"All of us shouldn't even have answered that question," Kasich said of the pledge party officials asked all the candidates to sign in September.
"No, I don't anymore," Trump said, when asked by CNN's Anderson Cooper if he continued "to pledge to support whoever the Republican nominee is?"
Trump said he has "been treated very unfairly" by the Republican National Committee and party establishment figures. The billionaire front-runner accused rival Cruz of "essentially saying the same thing" in response to a question about the pledge.
Earlier, Cruz had told Cooper when asked the same question: "I'm not in the habit of supporting someone who attacks my wife and my family ... I think nominating Donald Trump would be an absolute trainwreck, I think it would hand the general election to Hillary Clinton."
Trump said Cruz "doesn't need to support me, I have tremendous support right now from the people."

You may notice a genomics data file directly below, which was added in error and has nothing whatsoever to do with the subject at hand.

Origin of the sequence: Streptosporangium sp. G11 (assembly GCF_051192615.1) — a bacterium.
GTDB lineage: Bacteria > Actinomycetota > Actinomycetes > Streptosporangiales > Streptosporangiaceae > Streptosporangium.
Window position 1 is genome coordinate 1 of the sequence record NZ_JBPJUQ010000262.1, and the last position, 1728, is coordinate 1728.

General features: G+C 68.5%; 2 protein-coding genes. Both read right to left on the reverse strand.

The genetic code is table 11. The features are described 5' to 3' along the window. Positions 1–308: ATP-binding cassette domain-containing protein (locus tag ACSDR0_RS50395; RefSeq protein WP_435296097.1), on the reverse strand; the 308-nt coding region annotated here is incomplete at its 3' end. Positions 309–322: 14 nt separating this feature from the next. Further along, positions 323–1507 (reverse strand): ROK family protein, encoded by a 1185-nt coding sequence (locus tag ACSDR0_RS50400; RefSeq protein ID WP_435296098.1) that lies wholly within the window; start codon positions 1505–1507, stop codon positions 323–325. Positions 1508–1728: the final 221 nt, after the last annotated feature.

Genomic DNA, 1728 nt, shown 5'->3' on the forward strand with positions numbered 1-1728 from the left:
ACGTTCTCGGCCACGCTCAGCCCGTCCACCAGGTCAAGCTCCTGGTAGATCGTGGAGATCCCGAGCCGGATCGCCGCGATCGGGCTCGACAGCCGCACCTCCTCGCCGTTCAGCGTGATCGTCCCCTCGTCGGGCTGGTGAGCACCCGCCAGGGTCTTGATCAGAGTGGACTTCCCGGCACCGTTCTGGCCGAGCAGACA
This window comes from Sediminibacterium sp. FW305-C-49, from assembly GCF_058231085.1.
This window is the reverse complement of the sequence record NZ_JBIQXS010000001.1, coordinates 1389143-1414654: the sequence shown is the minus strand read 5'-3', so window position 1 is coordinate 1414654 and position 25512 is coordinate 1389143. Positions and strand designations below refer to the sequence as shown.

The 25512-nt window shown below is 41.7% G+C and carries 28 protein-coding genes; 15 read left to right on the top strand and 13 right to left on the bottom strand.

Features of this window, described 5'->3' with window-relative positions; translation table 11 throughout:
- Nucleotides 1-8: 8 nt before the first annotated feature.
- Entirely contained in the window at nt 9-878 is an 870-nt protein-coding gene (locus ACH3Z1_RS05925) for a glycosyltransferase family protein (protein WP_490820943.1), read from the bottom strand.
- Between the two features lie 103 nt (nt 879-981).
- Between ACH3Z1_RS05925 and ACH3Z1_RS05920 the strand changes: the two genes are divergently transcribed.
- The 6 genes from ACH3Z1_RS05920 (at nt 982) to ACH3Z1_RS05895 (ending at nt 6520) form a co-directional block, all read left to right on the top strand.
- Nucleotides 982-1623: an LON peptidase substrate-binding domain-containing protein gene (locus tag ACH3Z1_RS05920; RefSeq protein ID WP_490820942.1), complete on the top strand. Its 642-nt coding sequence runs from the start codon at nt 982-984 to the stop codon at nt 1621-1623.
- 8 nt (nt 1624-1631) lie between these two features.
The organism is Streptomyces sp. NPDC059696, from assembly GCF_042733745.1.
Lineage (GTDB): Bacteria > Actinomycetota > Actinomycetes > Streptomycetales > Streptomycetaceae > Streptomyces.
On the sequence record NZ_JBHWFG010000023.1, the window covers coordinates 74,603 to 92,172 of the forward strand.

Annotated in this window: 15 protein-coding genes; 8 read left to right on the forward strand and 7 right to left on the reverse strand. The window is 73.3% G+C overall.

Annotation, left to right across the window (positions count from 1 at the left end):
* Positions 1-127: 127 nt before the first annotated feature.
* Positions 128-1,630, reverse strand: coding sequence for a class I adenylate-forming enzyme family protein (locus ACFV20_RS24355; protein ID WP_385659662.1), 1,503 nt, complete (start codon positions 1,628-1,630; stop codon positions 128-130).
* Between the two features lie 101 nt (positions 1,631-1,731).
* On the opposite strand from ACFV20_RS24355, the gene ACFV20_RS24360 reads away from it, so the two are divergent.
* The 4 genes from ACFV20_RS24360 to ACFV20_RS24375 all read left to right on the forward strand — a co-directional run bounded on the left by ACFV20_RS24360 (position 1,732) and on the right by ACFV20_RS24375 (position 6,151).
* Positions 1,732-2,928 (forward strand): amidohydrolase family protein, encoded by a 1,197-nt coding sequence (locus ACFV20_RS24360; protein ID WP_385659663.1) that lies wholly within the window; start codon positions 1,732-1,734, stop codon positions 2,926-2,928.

"I don't really want him to do something he's not comfortable with," he said.
The party loyalty pledge initially came up during the first GOP debate in August 2015.
At the time, Trump was the only candidate in the Fox News hosted debate to decline to rule out an independent presidential bid.
"The best way for the Republicans to win is if I win the nomination and go directly against whoever they happen to put up. And for that reason, I have signed the pledge," he told reporters at Trump Tower of the written Republican Party loyalty pledge. "So I will be totally pledging my allegiance to the Republican Party and for the conservative principles for which it stands."
The pledge, circulated by GOP officials, stated: "I, ________, affirm that if I do not win the 2016 Republican nomination for President of the United States I will endorse the 2016 Republican presidential nominee regardless of who it is."
The pledge continues: "I further pledge that I will not seek to run as an independent or write-in candidate nor will I seek or accept the nomination for president of any other party."